Letter

Nature 463, 676-680 (4 February 2010) | doi:10.1038/nature08734; Received 9 March 2009; Accepted 4 December 2009

TGF-β–FOXO signalling maintains leukaemia-initiating cells in chronic myeloid leukaemia

Kazuhito Naka1,5, Takayuki Hoshii1,5, Teruyuki Muraguchi1, Yuko Tadokoro1, Takako Ooshio1,2, Yukio Kondo3, Shinji Nakao3, Noboru Motoyama4 & Atsushi Hirao1,2

  1. Division of Molecular Genetics, Center for Cancer and Stem Cell Research, Cancer Research Institute, Kanazawa University, Kanazawa, Ishikawa 920-0934, Japan
  2. Core Research for Evolution Science and Technology (CREST), Japan Science and Technology Agency (JST), Chiyoda-ku, Tokyo 102-0075, Japan
  3. Cellular Transplantation Biology, Division of Cancer Medicine, Kanazawa University, Graduate School of Medical Science, Kanazawa, Ishikawa 920-8641, Japan
  4. Department of Geriatric Medicine, National Institute for Longevity Sciences, National Center for Gerontology and Geriatrics, Obu, Aichi 474-8522, Japan
  5. These authors contributed equally to this work.

Correspondence to: Kazuhito Naka1,5Atsushi Hirao1,2 Correspondence and requests for materials should be addressed to K.N. (Email: kazunaka@kenroku.kanazawa-u.ac.jp) or A.H. (Email: ahirao@kenroku.kanazawa-u.ac.jp).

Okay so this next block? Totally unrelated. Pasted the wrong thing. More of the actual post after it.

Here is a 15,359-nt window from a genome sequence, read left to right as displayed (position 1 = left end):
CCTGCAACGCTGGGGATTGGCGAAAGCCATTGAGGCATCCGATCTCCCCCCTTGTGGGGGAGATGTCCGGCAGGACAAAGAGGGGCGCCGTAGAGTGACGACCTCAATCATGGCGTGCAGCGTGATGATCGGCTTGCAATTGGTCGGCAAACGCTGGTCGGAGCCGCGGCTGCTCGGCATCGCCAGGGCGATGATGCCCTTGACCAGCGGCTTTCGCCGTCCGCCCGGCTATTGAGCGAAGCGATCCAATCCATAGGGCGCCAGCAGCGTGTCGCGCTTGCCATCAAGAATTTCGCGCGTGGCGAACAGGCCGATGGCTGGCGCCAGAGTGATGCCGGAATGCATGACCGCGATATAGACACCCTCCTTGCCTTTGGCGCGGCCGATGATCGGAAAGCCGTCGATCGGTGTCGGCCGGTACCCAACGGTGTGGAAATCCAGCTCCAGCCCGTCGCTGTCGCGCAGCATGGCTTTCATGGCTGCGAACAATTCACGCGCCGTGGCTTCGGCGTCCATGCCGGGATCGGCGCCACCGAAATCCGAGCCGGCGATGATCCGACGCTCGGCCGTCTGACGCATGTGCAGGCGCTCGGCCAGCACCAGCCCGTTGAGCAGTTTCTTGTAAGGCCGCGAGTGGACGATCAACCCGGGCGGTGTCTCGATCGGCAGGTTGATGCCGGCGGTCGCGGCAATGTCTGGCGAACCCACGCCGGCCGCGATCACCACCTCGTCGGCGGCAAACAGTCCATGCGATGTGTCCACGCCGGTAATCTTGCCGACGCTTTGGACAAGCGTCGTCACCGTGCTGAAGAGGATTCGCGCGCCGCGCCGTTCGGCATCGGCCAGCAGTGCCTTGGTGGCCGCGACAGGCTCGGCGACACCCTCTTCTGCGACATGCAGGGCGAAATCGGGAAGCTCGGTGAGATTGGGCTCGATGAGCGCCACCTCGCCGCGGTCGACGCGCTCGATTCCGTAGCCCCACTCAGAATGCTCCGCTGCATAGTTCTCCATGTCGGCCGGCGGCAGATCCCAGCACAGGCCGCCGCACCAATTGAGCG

Chronic myeloid leukaemia (CML) is caused by a defined genetic abnormality that generates BCR-ABL, a constitutively active tyrosine kinase1. It is widely believed that BCR-ABL activates Akt signalling that suppresses the forkhead O transcription factors (FOXO), supporting the proliferation or inhibiting the apoptosis of CML cells2, 3, 4. Although the use of the tyrosine kinase inhibitor imatinib is a breakthrough for CML therapy, imatinib does not deplete the leukaemia-initiating cells (LICs) that drive the recurrence of CML5, 6, 7, 8. Here, using a syngeneic transplantation system and a CML-like myeloproliferative disease mouse model, we show that Foxo3a has an essential role in the maintenance of CML LICs. We find that cells with nuclear localization of Foxo3a and decreased Akt phosphorylation are enriched in the LIC population. Serial transplantation of LICs generated from Foxo3a+/+ and Foxo3a-/- mice shows that the ability of LICs to cause disease is significantly decreased by Foxo3a deficiency. Furthermore, we find that TGF-β is a critical regulator of Akt activation in LICs and controls Foxo3a localization. A combination of TGF-β inhibition, Foxo3a deficiency and imatinib treatment led to efficient depletion of CML in vivo. Furthermore, the treatment of human CML LICs with a TGF-β inhibitor impaired their colony-forming ability in vitro. Our results demonstrate a critical role for the TGF-β–FOXO pathway in the maintenance of LICs, and strengthen our understanding of the mechanisms that specifically maintain CML LICs in vivo.

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